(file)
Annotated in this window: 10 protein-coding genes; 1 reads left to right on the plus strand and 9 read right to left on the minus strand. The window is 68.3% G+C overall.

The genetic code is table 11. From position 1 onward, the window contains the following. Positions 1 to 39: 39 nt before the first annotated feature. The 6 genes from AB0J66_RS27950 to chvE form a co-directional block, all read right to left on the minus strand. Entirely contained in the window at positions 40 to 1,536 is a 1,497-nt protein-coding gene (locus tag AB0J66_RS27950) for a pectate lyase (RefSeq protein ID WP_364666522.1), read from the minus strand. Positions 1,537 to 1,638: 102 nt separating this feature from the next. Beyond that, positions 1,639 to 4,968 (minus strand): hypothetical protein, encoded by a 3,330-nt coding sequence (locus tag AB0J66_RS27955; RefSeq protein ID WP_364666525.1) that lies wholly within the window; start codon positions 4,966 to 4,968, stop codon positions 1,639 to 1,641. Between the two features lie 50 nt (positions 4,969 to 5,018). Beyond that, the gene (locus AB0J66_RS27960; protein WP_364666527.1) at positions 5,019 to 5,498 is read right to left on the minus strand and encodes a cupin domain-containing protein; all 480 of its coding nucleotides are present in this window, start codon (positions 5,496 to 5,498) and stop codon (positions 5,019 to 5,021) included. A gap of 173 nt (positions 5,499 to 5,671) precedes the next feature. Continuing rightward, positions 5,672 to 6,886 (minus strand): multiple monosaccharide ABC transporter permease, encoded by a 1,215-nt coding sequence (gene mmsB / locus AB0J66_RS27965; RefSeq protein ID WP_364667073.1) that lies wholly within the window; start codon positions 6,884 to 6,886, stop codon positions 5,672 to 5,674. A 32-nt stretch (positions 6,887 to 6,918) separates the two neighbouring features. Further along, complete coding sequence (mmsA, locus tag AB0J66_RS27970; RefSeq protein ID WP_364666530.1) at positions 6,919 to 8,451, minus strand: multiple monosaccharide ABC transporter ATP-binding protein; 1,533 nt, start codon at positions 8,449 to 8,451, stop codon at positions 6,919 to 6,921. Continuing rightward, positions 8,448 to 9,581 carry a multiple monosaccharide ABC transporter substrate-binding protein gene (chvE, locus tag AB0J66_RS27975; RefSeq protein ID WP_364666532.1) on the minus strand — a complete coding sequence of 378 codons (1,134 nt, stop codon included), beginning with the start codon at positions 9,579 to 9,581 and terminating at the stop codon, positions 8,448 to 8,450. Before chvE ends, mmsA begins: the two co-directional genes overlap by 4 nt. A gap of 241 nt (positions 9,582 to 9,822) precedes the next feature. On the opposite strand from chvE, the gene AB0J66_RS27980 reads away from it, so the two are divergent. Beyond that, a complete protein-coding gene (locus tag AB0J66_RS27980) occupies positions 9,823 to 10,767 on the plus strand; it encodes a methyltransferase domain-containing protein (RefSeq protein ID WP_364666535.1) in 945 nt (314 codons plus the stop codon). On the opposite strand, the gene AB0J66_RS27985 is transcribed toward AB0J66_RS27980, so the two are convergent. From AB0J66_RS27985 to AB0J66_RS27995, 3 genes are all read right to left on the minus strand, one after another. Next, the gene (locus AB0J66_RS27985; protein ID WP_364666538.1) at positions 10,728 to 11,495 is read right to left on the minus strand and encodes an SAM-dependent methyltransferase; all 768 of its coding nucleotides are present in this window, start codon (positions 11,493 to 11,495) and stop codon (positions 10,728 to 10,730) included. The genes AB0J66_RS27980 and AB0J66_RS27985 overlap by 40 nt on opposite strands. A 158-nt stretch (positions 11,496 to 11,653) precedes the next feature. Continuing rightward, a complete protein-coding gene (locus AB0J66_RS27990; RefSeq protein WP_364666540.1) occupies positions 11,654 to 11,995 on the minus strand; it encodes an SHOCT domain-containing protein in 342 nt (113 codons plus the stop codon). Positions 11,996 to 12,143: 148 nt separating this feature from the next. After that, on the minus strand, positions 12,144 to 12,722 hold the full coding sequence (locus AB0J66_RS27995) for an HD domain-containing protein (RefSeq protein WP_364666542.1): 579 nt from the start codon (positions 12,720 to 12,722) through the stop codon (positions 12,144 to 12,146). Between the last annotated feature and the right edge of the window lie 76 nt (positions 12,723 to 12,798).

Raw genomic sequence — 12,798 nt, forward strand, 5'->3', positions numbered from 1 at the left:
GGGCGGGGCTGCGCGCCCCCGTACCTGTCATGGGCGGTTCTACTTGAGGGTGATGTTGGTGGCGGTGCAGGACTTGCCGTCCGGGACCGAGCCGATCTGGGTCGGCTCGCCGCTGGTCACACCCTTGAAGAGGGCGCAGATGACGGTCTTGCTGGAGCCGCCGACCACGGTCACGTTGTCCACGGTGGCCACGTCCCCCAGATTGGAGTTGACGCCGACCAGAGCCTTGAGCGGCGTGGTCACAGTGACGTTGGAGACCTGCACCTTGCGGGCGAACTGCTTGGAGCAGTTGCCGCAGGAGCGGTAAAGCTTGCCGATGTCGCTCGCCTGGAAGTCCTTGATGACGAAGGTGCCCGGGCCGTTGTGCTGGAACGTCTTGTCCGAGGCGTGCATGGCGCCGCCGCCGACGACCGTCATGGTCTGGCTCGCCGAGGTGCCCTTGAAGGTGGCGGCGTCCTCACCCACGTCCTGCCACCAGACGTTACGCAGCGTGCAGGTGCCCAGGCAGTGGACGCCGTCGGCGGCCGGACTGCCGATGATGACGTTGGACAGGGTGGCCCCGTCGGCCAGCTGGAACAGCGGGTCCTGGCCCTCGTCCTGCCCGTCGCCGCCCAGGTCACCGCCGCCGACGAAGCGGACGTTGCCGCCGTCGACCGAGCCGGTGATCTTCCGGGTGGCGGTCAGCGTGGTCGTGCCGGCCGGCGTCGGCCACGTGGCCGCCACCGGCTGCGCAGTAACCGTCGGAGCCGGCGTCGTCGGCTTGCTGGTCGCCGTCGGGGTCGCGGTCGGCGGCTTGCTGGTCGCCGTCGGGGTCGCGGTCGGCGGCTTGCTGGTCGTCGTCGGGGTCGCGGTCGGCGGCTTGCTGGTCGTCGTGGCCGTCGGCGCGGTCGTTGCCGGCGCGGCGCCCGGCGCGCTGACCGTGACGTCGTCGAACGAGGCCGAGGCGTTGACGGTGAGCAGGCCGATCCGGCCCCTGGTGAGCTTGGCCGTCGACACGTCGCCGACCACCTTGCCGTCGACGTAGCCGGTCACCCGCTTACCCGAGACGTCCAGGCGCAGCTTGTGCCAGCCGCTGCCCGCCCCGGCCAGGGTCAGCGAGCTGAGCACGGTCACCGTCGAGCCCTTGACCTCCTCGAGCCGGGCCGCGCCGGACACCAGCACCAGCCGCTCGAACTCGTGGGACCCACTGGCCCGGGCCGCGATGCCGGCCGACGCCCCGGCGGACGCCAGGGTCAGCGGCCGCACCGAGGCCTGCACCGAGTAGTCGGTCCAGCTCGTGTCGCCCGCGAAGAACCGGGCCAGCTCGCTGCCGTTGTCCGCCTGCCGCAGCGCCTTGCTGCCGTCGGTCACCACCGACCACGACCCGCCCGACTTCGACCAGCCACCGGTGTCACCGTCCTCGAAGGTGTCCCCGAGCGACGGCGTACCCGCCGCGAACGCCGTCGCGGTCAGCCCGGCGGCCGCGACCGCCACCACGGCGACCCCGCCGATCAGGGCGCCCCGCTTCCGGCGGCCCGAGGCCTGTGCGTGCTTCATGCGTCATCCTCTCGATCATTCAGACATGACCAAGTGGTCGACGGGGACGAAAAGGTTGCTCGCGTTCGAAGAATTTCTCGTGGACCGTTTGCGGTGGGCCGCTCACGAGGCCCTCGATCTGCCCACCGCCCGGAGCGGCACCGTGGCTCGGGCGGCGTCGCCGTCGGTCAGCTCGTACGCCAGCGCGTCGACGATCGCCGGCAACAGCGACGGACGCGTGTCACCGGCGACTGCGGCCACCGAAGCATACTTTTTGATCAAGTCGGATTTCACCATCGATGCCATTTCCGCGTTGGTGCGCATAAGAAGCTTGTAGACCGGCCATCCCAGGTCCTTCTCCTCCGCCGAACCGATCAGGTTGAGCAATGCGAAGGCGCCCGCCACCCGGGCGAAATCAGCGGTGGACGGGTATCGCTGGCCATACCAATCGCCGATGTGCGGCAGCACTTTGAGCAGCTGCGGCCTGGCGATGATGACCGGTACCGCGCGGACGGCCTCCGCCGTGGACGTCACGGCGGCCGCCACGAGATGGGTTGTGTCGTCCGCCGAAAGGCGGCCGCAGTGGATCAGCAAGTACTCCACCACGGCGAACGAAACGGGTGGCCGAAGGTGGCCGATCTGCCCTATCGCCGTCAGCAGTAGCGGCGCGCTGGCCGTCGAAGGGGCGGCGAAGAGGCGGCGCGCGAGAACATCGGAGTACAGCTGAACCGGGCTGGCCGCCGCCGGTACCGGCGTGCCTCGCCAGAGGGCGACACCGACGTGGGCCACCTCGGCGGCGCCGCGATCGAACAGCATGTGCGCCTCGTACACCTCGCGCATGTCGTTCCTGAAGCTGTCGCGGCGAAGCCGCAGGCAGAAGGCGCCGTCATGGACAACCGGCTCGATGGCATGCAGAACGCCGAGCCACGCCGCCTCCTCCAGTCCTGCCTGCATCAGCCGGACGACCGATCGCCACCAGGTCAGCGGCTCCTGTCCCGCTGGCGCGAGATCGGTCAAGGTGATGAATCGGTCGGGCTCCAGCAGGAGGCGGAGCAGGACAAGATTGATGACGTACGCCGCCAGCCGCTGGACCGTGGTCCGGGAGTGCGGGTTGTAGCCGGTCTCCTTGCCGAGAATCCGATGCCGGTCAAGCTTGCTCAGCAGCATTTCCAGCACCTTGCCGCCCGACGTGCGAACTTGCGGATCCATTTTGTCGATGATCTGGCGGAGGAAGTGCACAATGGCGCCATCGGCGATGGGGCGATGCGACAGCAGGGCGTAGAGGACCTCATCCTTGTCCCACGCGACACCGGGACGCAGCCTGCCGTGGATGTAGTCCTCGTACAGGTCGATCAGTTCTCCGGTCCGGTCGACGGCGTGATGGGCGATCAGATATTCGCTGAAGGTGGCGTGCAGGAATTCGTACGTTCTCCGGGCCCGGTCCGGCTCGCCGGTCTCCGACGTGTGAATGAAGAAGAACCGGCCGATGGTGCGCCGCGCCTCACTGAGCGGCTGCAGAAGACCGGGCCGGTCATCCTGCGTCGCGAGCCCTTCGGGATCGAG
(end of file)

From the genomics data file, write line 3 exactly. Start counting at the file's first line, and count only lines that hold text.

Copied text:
Raw genomic sequence — 12,798 nt, forward strand, 5'->3', positions numbered from 1 at the left: